3) Handwheel for setting the planer table height is replaced with a bitty little socket wrench
5) The power cord is maybe 18” long.

I put some 6/4 mahogany and 6/4 white oak, about 40” long, through it. The white oak came out perfect, but the mahogany had some figuring where the grain went in reverse and wanted to tear out, so I am going to have to figure out how to deal with that. It’s pretty quiet, less than 95 dB. No snipe that I could see. :)

Presumably the Tersa head would have been the thing to deal with the mahogany, but on the plus side the knives I have are resharpenable.

Pros:
1) stores in about 40”x30”
2) 10” face jointing capacity
3) very quick (30 seconds or less) changeover between modes
4) 110V
5) flyweight compared to a 10” jointer
6) Much quieter than a lunchbox planer
7) quality results
8) I’ll be able to sell it for most of what I paid for it

Cons:
1) Duty cycle is probably not more than 1/hr intermittent use per day, max
2) 10” planing capacity
3) Short bed on the jointer, and even shorter on the planer.
4) mobile base from the factory isn’t all that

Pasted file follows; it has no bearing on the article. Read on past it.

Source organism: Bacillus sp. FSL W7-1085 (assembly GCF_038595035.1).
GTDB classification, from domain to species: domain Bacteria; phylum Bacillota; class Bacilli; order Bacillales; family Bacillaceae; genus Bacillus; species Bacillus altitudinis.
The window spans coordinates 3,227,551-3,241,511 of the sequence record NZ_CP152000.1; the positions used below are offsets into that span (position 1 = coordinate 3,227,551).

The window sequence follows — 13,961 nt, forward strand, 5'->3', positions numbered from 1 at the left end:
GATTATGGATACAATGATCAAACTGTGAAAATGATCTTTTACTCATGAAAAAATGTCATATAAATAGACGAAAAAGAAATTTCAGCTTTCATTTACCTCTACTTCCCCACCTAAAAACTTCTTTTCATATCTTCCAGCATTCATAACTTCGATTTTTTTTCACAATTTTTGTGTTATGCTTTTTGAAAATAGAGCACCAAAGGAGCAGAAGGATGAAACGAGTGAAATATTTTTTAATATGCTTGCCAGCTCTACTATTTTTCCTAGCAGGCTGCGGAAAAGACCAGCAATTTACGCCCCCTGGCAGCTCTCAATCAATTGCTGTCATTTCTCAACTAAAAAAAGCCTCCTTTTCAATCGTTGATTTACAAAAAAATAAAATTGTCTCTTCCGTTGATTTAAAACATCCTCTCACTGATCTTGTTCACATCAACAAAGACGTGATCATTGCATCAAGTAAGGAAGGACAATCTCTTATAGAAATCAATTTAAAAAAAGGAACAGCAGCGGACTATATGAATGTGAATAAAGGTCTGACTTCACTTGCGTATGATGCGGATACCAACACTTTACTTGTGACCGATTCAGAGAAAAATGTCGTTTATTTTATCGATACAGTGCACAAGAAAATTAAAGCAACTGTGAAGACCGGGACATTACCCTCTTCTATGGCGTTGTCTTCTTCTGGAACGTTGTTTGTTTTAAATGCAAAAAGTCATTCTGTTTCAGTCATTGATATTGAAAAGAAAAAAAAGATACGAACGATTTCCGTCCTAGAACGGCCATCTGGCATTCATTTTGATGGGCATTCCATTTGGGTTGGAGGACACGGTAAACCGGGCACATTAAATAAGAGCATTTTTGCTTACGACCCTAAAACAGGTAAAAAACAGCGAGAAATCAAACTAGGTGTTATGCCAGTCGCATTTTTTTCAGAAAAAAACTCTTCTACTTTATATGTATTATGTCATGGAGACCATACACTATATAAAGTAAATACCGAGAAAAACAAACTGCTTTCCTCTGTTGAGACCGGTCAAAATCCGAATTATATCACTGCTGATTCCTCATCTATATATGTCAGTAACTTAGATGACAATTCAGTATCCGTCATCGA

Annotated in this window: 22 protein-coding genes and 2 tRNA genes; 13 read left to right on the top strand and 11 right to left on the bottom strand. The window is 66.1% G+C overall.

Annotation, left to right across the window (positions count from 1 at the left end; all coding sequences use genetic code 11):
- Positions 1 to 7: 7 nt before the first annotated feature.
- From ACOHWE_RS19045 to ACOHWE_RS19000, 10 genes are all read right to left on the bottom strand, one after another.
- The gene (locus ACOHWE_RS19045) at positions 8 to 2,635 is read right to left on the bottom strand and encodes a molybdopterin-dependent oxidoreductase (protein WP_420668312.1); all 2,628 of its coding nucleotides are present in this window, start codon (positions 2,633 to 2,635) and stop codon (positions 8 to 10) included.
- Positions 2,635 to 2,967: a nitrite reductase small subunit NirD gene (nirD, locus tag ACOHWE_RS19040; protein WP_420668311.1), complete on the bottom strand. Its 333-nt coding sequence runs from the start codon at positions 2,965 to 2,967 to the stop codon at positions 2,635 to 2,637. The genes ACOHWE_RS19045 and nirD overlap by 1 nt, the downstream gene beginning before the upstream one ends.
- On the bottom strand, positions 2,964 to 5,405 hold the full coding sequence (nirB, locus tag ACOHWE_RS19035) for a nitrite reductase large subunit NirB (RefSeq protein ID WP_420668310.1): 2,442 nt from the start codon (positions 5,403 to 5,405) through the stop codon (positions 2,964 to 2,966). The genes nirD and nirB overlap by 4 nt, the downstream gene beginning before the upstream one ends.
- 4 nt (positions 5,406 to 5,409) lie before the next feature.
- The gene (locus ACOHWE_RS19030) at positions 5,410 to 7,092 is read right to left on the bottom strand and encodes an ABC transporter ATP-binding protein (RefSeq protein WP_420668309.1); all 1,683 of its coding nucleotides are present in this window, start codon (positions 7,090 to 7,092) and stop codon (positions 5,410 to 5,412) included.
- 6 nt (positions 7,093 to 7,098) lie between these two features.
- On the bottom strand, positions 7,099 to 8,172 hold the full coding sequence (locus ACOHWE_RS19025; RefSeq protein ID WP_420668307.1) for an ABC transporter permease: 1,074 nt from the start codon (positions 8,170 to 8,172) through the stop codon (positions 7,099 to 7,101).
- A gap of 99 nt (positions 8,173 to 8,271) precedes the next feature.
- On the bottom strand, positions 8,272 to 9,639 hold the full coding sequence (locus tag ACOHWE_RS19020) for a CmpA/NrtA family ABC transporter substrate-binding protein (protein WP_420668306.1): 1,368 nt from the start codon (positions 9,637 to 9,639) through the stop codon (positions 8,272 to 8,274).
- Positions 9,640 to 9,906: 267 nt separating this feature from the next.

5) Motor can’t be rewired for 220V operation

I guess some customization is in the offing:

1) bracing or gluing the factory stand to stop the racking
2) adding a small shelf or till underneath the stand for the outfeed table while planing
3) Replacing the power cord with a longer, heavier gauge cord, and adding a place to hang the power cord
4) DIY infeed/outfeed extensions for both jointer and planer
5) cams for locking the outfeed table and fence, instead of screws.
6) I could see replacing the 2 knife cutterhead with one from Byrd and parting out the original to recoup some of the cost, though.




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elingeniero

25 posts in 764 days



8 comments so far

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RibsBrisket4me

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#1 posted 01-14-2013 01:25 AM

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Dusty56

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#2 posted 01-14-2013 01:55 AM

” Duty cycle is probably not more than 1/hr intermittent use per day, max”
That might all depend on how heavy a cut you are making . Does it have a grease fitting for the plastic gear or do you have to disassemble stuff to get to it ? Glad you found something that fit your needs.